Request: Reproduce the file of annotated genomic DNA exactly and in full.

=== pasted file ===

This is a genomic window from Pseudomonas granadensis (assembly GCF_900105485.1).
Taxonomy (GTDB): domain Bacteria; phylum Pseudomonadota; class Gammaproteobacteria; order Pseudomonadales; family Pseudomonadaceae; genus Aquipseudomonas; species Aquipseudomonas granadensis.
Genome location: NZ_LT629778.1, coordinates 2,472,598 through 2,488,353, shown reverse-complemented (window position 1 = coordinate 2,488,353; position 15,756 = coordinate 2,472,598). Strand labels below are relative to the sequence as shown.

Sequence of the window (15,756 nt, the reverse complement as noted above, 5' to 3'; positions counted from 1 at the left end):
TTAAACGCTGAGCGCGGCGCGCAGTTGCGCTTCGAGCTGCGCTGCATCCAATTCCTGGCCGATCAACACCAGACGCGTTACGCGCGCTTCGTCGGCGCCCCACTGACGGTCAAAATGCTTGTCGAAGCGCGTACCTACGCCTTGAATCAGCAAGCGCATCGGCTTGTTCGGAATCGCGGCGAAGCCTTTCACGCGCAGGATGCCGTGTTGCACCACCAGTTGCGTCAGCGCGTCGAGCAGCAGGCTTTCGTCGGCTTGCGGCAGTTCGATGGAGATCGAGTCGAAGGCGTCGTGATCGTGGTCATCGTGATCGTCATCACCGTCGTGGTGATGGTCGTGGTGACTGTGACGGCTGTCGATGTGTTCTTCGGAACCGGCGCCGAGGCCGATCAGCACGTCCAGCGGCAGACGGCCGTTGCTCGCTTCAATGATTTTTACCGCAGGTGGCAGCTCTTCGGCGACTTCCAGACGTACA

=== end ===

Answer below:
This is a genomic window from Pseudomonas granadensis (assembly GCF_900105485.1).
Taxonomy (GTDB): domain Bacteria; phylum Pseudomonadota; class Gammaproteobacteria; order Pseudomonadales; family Pseudomonadaceae; genus Aquipseudomonas; species Aquipseudomonas granadensis.
Genome location: NZ_LT629778.1, coordinates 2,472,598 through 2,488,353, shown reverse-complemented (window position 1 = coordinate 2,488,353; position 15,756 = coordinate 2,472,598). Strand labels below are relative to the sequence as shown.

Sequence of the window (15,756 nt, the reverse complement as noted above, 5' to 3'; positions counted from 1 at the left end):
TTAAACGCTGAGCGCGGCGCGCAGTTGCGCTTCGAGCTGCGCTGCATCCAATTCCTGGCCGATCAACACCAGACGCGTTACGCGCGCTTCGTCGGCGCCCCACTGACGGTCAAAATGCTTGTCGAAGCGCGTACCTACGCCTTGAATCAGCAAGCGCATCGGCTTGTTCGGAATCGCGGCGAAGCCTTTCACGCGCAGGATGCCGTGTTGCACCACCAGTTGCGTCAGCGCGTCGAGCAGCAGGCTTTCGTCGGCTTGCGGCAGTTCGATGGAGATCGAGTCGAAGGCGTCGTGATCGTGGTCATCGTGATCGTCATCACCGTCGTGGTGATGGTCGTGGTGACTGTGACGGCTGTCGATGTGTTCTTCGGAACCGGCGCCGAGGCCGATCAGCACGTCCAGCGGCAGACGGCCGTTGCTCGCTTCAATGATTTTTACCGCAGGTGGCAGCTCTTCGGCGACTTCCAGACGTACA